The idea originated at one of the story conferences held by Egmont, and I was given the assignment. I thought it was interesting to write about Diana as a momma bear, having this primitive instinct to protect her children even from the Phantom legend, the central organizing principle of the family she married into.
Was The Phantoms of the Night originally meant to be a story separate from Diana’s Crisis?
Not sure about the original intention. That's probably a question for Ulf. The Egmont stories generally come to me as assignments. They're developed at story conferences in and around Stockholm (I've never been there but hope to, someday) and then Ulf says, "Do you think you could..." and I say, "Absolutely, when do you need it?"
Here in Scandinavia we see that the story Chamber of the Gods, which started in the dailies, now has evolved into six stories, three of which have already been published by Egmont. What inspired you to write this story, and how come Egmont chooses to produce four stories in addition to your two daily strip stories?
Ulf liked the idea and wanted to take it farther than King Features did. KFS doesn't want ideas to go on too long in the newspaper because it's harder to grab new readers if the story is always already in progress. That's why we try to have three new daily stories open up each year.
Why, do you think, is the Phantom less popular in the US these days? And do you think he will keep up in a market almost entirely ruled by humour strips?
We may be jaded about the Phantom's simplicity and purity. Anti-heros seem more realistic, perhaps, but why turn to comic strips for your daily dose of realism? You can get that everywhere else. I think it might help the strip to bring the Phantom up to date technologically. I don't think most loyal readers from decades past would object. That said, just about everyone has sporadic reading habits these days and that's tough on the continuity strips in general.
What did you think about the 1996 Phantom movie starring Billy Zane, and how do you think the Phantom should be handled in a new big screen adaptation?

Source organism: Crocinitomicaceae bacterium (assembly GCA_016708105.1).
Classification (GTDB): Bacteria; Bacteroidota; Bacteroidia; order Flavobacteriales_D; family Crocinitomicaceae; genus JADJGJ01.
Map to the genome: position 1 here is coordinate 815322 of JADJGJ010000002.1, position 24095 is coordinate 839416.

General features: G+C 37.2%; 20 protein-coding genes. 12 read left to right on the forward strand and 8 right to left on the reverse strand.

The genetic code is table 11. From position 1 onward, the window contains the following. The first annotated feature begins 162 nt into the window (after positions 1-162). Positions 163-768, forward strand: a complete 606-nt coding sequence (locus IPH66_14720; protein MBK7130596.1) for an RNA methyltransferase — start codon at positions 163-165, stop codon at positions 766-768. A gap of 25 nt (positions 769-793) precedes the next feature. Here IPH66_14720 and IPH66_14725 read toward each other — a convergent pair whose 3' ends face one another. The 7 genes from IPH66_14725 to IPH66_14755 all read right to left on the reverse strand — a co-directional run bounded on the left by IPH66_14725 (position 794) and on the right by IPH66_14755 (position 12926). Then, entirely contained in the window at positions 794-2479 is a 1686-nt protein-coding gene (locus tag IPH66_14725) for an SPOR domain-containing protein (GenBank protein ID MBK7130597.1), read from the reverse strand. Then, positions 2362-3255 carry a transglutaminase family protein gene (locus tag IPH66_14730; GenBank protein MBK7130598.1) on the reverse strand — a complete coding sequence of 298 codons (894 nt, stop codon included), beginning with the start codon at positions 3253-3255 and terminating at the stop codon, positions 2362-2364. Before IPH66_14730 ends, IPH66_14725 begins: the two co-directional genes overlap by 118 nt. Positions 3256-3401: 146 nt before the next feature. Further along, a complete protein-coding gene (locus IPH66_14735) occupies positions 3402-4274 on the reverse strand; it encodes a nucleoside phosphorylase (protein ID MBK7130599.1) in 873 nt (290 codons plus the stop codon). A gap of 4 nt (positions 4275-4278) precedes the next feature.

Don't get me started. I hated that movie. The approach was utterly false to the character. It was Indiana Jones in purple tights, as campy as the old Batman TV series with Adam West and Burt Ward. I'll never know why they turned Guran into Kato. I hated that the Phantom's father appeared to him, and that he appeared as a decrepit old man to boot, not the 20th Phantom in his prime. I'll just say this: If I ever meet anyone who had anything to do with missing that golden opportunity to bring the real Phantom to the big screen, I am very, very likely to Slam Evil.
Did you ever meet Lee Falk?
Never had that pleasure, I'm sorry to say.
Have you considered bringing back old Lee Falk villains (i.e. General Bababu and the Singh Brotherhood) to the strip?
Not so much Bababu, I'd rather create new villains like the Wambesi terrorist Chatu, "The Python." But The Singh Brotherhood is definitely a candidate. Pirates remain a real problem in some parts of the world, and not the Johnny Depp kind, a yo ho ho and a bottle of rum...
Johnny Hotwire was voted the best story of 1996 here in Norway. Are you intending to write more stories of that kind?
Yes, I enjoy creating other personas and identities for the Phantom. He doesn't always have to go out in daylight as Walker. But the Johnny Hotwire story had a certain built-in problem. All those other greaser car thieves are what, 70 years old by now? And the Phantom is...?
Why is vengeance a popular theme in American comics?
People fantasize about vengeance when they lose faith in justice. The Phantom, as ever, is out for justice.
Will Deathgame, which started in 1996, continue or has this project stagnated?
I'd like to resurrect it. Deathgame was meant to come to a conclusion after X number of issues but it just kind of went away at X minus 1. I honestly don't know what happened. I wrote the final installment but to my knowledge it was never penciled.
Do you have anything to say to the Scandinavian fans?
Yes. Please give out my phone number to all Scandinavian women.
Thank you for your time, Tony.